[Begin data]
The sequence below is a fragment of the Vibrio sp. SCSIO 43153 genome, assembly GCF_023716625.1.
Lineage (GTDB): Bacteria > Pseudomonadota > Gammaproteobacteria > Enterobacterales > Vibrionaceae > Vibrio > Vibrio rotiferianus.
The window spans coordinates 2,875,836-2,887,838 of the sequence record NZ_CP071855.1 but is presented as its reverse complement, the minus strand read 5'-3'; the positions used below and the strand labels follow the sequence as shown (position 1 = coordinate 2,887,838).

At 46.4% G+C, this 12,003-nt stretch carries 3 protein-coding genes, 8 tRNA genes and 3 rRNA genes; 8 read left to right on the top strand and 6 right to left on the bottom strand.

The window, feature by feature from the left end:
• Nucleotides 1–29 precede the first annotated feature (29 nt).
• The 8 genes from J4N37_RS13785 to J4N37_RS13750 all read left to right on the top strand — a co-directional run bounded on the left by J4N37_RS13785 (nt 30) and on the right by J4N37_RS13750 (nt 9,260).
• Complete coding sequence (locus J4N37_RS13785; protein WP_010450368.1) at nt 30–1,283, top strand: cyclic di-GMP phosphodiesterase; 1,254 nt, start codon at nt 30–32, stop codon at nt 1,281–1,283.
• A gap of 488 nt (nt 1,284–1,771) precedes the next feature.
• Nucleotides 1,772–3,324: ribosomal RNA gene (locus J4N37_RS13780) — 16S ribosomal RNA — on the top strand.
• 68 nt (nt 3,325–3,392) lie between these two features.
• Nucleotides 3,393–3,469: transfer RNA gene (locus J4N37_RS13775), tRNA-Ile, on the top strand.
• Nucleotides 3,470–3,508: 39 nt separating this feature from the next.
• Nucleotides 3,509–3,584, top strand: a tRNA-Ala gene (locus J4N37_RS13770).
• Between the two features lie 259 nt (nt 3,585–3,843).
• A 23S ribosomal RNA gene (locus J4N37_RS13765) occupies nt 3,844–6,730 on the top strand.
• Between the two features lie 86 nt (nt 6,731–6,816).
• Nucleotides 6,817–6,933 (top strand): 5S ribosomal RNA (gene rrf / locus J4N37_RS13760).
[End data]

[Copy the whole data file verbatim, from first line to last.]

The sequence below is a fragment of the Vibrio sp. SCSIO 43153 genome, assembly GCF_023716625.1.
Lineage (GTDB): Bacteria > Pseudomonadota > Gammaproteobacteria > Enterobacterales > Vibrionaceae > Vibrio > Vibrio rotiferianus.
The window spans coordinates 2,875,836-2,887,838 of the sequence record NZ_CP071855.1 but is presented as its reverse complement, the minus strand read 5'-3'; the positions used below and the strand labels follow the sequence as shown (position 1 = coordinate 2,887,838).

At 46.4% G+C, this 12,003-nt stretch carries 3 protein-coding genes, 8 tRNA genes and 3 rRNA genes; 8 read left to right on the top strand and 6 right to left on the bottom strand.

The window, feature by feature from the left end:
• Nucleotides 1–29 precede the first annotated feature (29 nt).
• The 8 genes from J4N37_RS13785 to J4N37_RS13750 all read left to right on the top strand — a co-directional run bounded on the left by J4N37_RS13785 (nt 30) and on the right by J4N37_RS13750 (nt 9,260).
• Complete coding sequence (locus J4N37_RS13785; protein WP_010450368.1) at nt 30–1,283, top strand: cyclic di-GMP phosphodiesterase; 1,254 nt, start codon at nt 30–32, stop codon at nt 1,281–1,283.
• A gap of 488 nt (nt 1,284–1,771) precedes the next feature.
• Nucleotides 1,772–3,324: ribosomal RNA gene (locus J4N37_RS13780) — 16S ribosomal RNA — on the top strand.
• 68 nt (nt 3,325–3,392) lie between these two features.
• Nucleotides 3,393–3,469: transfer RNA gene (locus J4N37_RS13775), tRNA-Ile, on the top strand.
• Nucleotides 3,470–3,508: 39 nt separating this feature from the next.
• Nucleotides 3,509–3,584, top strand: a tRNA-Ala gene (locus J4N37_RS13770).
• Between the two features lie 259 nt (nt 3,585–3,843).
• A 23S ribosomal RNA gene (locus J4N37_RS13765) occupies nt 3,844–6,730 on the top strand.
• Between the two features lie 86 nt (nt 6,731–6,816).
• Nucleotides 6,817–6,933 (top strand): 5S ribosomal RNA (gene rrf / locus J4N37_RS13760).